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Students at the University of Pennsylvania and several other colleges and universities have collaborated to recreate their campuses in Minecraft. Many of them are organizing virtual versions of traditions and ceremonies practiced at their schools that will be held and viewed in the Minecraft world. And one of the most moving examples is by Newcastle University Medical School, where the graduating class individually recorded themselves reciting the Hippocratic Oath and posted it to Flipgrid to express their commitment to their new position as medical doctors. Administrators also recorded congratulatory speeches, and the school produced a short video commemorating the event that’s available for all to view.
Though every tradition and ceremony is different, with the right tools and a little creativity, there are ways to celebrate safely and make positive memories for all.
Digital events can even follow the traditional graduation flow with an academic procession, a welcome address, presentation of awards, speeches, and more.
To support institutions moving forward with digital graduations and celebrations, we’ve put together a toolkit of resources that will be updated regularly. To see the most up-to-date content, check back to this page often:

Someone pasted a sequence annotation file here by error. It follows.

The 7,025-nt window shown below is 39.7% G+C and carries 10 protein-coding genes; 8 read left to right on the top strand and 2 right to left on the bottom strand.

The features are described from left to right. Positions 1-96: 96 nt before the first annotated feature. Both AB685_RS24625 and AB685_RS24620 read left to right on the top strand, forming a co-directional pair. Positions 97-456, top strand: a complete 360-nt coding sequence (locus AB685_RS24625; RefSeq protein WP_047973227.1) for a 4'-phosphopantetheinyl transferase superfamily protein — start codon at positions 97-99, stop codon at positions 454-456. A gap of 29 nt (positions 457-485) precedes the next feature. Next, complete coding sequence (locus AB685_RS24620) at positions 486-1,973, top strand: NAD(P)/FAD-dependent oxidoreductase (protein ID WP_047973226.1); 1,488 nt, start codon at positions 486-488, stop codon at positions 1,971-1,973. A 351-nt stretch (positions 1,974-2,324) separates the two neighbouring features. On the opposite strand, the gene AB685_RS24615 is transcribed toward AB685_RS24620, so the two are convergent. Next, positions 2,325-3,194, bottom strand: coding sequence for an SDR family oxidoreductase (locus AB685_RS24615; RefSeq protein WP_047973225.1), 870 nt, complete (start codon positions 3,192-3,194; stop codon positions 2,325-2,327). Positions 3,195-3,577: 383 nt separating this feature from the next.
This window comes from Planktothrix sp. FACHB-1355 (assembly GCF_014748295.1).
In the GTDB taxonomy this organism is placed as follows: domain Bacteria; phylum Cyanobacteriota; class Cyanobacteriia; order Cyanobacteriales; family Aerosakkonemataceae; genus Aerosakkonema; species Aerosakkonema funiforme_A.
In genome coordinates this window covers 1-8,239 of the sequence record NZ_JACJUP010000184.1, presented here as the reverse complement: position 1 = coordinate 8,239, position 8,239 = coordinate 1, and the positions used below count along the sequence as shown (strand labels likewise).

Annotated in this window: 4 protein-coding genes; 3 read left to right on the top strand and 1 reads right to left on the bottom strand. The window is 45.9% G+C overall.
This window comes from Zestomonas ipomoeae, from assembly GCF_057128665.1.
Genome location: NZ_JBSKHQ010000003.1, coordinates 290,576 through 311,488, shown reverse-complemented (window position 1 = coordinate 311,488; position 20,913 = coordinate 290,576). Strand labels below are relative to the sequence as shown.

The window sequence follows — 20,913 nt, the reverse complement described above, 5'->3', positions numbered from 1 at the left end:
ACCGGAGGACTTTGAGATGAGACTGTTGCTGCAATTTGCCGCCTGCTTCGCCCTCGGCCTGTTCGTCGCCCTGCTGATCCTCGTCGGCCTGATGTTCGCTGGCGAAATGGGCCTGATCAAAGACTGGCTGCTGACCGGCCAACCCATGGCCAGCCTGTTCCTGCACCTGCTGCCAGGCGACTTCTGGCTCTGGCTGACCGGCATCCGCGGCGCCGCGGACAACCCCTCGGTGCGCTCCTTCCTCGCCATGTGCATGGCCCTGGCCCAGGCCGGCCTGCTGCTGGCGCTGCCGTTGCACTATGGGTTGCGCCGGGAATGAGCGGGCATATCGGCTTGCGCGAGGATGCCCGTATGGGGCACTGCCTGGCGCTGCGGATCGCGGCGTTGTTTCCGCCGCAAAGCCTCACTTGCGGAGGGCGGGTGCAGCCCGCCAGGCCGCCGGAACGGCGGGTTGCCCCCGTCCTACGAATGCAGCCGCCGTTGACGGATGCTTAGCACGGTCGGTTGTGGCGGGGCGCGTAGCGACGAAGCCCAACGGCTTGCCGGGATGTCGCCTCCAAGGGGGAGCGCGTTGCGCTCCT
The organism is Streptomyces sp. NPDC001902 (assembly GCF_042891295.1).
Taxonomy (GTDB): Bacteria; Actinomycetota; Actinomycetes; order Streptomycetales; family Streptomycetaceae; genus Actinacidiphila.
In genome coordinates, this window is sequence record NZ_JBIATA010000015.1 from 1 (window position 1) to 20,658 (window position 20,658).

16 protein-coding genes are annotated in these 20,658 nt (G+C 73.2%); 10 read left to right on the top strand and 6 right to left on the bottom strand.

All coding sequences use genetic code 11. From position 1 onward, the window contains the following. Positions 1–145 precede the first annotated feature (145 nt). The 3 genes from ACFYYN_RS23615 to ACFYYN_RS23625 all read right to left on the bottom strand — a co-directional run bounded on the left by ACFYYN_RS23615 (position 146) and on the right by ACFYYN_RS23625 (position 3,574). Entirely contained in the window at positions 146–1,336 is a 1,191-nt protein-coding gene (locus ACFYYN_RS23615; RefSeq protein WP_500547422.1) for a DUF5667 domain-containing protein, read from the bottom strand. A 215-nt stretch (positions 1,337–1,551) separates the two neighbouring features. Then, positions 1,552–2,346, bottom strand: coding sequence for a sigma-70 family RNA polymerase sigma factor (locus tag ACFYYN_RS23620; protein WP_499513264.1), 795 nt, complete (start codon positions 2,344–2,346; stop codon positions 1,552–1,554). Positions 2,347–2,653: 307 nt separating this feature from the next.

Graduations and celebrations come in many forms. You can hold a digital celebration for a team at the end of their season, host a goodbye party to mark a student’s transition from elementary school to middle school, or host a traditional online graduation to mark the completion of high school or college.
- Celebrate with photos and videos: Use Flipgrid, PowerPoint, or Microsoft Sway for a simple online celebration.
- Create a pre-recorded digital graduation: A pre-recorded event may be ideal if you are not considering a live event or if you’ll have attendees in multiple time zones.
- Host a digital graduation with Microsoft Teams live events: If a live event is preferred, consider incorporating both live and pre-recorded content including speeches by faculty and students, graduate slideshows, and even musical or other artistic performances.
And starting in early May 2020, we’ve made the applications needed more broadly available than ever. Users with the Microsoft Office 365 A1 faculty license, which is free for educational institutions, will have the ability to host and broadcast Teams live events for a limited time. That means users with A1 faculty licenses can host a virtual graduation, alumni summit, or any live event for up to 20,000 attendees, at no extra cost. Starting in early May 2020, live events will be automatically enabled for users with an A1 faculty license and automatically disabled on July 1.
Challenging times can bring out the best in the human spirit and inspire innovation and creativity. We’d love to hear your ideas and see your solutions!
Our sincere congratulations to everyone celebrating achievements and moving toward their next milestone.